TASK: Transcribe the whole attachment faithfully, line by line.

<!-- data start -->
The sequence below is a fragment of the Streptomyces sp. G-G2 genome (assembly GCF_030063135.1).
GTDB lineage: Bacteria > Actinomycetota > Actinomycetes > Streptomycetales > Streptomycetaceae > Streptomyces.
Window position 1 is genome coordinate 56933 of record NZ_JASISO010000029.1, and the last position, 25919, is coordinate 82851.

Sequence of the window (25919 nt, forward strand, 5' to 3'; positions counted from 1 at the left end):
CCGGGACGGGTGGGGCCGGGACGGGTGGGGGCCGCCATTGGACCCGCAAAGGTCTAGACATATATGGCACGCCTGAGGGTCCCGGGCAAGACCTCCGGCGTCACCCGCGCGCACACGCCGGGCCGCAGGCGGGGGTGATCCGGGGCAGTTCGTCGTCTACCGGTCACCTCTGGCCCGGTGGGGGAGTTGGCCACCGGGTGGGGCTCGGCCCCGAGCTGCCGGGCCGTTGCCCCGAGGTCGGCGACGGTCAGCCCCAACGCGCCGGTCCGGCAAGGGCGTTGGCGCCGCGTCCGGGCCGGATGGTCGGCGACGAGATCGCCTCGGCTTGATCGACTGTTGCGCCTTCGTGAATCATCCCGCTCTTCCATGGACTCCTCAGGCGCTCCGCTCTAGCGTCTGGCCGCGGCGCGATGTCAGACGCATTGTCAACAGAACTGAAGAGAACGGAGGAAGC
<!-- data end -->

The sequence below is a fragment of the Streptomyces sp. G-G2 genome (assembly GCF_030063135.1).
GTDB lineage: Bacteria > Actinomycetota > Actinomycetes > Streptomycetales > Streptomycetaceae > Streptomyces.
Window position 1 is genome coordinate 56933 of record NZ_JASISO010000029.1, and the last position, 25919, is coordinate 82851.

Sequence of the window (25919 nt, forward strand, 5' to 3'; positions counted from 1 at the left end):
CCGGGACGGGTGGGGCCGGGACGGGTGGGGGCCGCCATTGGACCCGCAAAGGTCTAGACATATATGGCACGCCTGAGGGTCCCGGGCAAGACCTCCGGCGTCACCCGCGCGCACACGCCGGGCCGCAGGCGGGGGTGATCCGGGGCAGTTCGTCGTCTACCGGTCACCTCTGGCCCGGTGGGGGAGTTGGCCACCGGGTGGGGCTCGGCCCCGAGCTGCCGGGCCGTTGCCCCGAGGTCGGCGACGGTCAGCCCCAACGCGCCGGTCCGGCAAGGGCGTTGGCGCCGCGTCCGGGCCGGATGGTCGGCGACGAGATCGCCTCGGCTTGATCGACTGTTGCGCCTTCGTGAATCATCCCGCTCTTCCATGGACTCCTCAGGCGCTCCGCTCTAGCGTCTGGCCGCGGCGCGATGTCAGACGCATTGTCAACAGAACTGAAGAGAACGGAGGAAGC